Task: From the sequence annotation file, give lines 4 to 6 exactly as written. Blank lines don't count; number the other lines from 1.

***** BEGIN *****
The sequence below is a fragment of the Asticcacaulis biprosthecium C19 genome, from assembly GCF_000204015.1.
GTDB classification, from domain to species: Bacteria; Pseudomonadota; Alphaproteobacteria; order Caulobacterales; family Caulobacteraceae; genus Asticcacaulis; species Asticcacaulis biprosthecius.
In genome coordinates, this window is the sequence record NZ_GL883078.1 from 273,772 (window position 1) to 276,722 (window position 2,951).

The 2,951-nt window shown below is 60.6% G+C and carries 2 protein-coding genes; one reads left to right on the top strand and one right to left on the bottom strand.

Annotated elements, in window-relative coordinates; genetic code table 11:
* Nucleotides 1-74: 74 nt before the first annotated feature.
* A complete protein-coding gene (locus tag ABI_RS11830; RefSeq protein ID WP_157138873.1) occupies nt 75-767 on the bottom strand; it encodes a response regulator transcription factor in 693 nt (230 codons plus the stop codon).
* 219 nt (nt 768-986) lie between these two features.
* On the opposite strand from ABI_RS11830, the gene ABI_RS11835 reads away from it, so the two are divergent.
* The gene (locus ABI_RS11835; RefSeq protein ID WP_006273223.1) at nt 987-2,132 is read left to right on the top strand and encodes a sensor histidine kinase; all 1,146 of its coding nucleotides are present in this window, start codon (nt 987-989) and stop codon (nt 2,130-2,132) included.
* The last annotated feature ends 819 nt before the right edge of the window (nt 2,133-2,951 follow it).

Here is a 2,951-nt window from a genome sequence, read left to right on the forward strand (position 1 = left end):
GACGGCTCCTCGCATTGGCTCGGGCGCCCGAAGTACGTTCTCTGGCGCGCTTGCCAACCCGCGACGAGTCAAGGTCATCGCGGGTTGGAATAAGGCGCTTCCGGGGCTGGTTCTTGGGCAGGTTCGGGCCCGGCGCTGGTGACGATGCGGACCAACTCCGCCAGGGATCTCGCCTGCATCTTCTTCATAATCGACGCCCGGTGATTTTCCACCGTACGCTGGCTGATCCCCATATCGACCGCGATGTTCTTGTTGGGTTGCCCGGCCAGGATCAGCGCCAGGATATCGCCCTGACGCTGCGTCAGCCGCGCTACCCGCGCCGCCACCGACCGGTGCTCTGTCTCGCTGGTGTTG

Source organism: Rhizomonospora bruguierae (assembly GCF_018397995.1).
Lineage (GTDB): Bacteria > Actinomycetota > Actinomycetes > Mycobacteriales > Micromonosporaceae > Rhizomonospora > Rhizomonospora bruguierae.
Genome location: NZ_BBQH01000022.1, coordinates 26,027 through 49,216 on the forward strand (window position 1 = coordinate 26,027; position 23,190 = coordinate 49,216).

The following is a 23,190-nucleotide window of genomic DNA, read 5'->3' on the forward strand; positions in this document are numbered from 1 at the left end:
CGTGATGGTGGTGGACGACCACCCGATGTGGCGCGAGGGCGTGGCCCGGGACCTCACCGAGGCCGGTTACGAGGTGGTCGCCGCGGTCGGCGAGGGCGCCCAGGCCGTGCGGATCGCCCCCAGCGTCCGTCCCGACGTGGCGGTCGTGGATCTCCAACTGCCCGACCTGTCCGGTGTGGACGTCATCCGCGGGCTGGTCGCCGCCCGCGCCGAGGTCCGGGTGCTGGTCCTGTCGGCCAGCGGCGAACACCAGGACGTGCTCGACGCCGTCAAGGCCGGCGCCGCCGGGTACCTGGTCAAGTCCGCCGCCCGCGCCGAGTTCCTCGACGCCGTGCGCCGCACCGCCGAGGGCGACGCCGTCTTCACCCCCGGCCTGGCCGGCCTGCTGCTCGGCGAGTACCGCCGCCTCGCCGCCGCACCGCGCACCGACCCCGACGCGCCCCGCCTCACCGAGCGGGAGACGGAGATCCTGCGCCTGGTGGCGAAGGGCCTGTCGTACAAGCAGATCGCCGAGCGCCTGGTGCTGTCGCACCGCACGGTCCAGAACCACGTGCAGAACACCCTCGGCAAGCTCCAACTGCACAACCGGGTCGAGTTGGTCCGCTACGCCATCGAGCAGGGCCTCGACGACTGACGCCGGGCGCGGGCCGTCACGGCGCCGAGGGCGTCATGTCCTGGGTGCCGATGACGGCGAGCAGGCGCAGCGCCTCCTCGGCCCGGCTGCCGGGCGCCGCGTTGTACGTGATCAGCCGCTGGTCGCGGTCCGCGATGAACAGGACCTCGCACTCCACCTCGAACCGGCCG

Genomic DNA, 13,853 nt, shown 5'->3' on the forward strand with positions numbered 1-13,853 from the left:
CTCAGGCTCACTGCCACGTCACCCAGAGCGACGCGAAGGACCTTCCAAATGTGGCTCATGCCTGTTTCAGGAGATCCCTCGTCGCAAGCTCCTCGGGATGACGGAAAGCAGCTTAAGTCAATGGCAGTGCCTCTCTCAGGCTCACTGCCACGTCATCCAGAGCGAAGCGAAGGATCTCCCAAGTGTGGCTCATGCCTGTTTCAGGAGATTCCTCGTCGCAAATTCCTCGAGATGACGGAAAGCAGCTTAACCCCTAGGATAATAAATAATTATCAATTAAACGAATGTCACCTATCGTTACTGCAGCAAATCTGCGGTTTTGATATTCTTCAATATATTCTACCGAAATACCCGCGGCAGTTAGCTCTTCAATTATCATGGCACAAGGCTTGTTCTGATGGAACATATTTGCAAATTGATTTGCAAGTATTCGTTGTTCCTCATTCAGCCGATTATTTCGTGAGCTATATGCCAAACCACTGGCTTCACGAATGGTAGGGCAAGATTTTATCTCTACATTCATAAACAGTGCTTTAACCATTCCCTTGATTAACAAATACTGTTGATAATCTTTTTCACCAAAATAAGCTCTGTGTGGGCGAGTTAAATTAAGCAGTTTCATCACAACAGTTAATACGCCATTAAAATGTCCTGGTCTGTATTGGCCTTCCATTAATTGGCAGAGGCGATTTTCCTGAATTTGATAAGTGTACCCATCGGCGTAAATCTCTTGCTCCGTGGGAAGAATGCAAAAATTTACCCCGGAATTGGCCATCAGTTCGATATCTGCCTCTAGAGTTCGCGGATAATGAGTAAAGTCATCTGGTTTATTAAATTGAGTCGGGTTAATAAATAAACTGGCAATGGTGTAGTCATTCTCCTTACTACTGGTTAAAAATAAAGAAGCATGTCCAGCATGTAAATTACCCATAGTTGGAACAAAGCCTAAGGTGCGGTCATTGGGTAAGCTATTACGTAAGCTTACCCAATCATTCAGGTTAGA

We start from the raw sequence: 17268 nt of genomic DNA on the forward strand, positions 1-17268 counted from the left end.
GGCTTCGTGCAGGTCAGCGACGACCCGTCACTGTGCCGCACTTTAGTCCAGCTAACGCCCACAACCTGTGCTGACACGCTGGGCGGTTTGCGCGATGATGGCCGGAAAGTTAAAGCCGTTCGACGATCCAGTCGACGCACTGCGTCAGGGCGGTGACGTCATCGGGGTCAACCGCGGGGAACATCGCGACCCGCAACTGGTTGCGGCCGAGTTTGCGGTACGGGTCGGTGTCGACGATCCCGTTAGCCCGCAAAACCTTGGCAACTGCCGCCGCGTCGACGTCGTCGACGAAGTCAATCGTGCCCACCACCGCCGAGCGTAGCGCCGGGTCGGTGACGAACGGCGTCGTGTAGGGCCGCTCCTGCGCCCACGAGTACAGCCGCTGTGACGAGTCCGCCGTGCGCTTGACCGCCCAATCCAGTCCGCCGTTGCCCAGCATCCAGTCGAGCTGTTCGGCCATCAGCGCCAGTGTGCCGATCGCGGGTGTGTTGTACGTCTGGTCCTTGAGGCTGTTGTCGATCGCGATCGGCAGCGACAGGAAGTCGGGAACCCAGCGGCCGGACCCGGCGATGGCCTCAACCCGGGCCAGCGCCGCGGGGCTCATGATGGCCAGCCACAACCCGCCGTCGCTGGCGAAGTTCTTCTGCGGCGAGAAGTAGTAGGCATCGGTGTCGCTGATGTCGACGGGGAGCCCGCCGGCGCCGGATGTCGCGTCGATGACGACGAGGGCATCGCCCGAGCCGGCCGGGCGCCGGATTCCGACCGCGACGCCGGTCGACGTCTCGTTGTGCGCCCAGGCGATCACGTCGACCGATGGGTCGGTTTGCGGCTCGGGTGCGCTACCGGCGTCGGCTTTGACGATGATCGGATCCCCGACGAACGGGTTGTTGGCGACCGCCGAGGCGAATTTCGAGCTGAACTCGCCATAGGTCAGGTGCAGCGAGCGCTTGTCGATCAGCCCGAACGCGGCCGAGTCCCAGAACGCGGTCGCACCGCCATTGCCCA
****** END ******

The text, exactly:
The 2,951-nt window shown below is 60.6% G+C and carries 2 protein-coding genes; one reads left to right on the top strand and one right to left on the bottom strand.

Annotated elements, in window-relative coordinates; genetic code table 11:
* Nucleotides 1-74: 74 nt before the first annotated feature.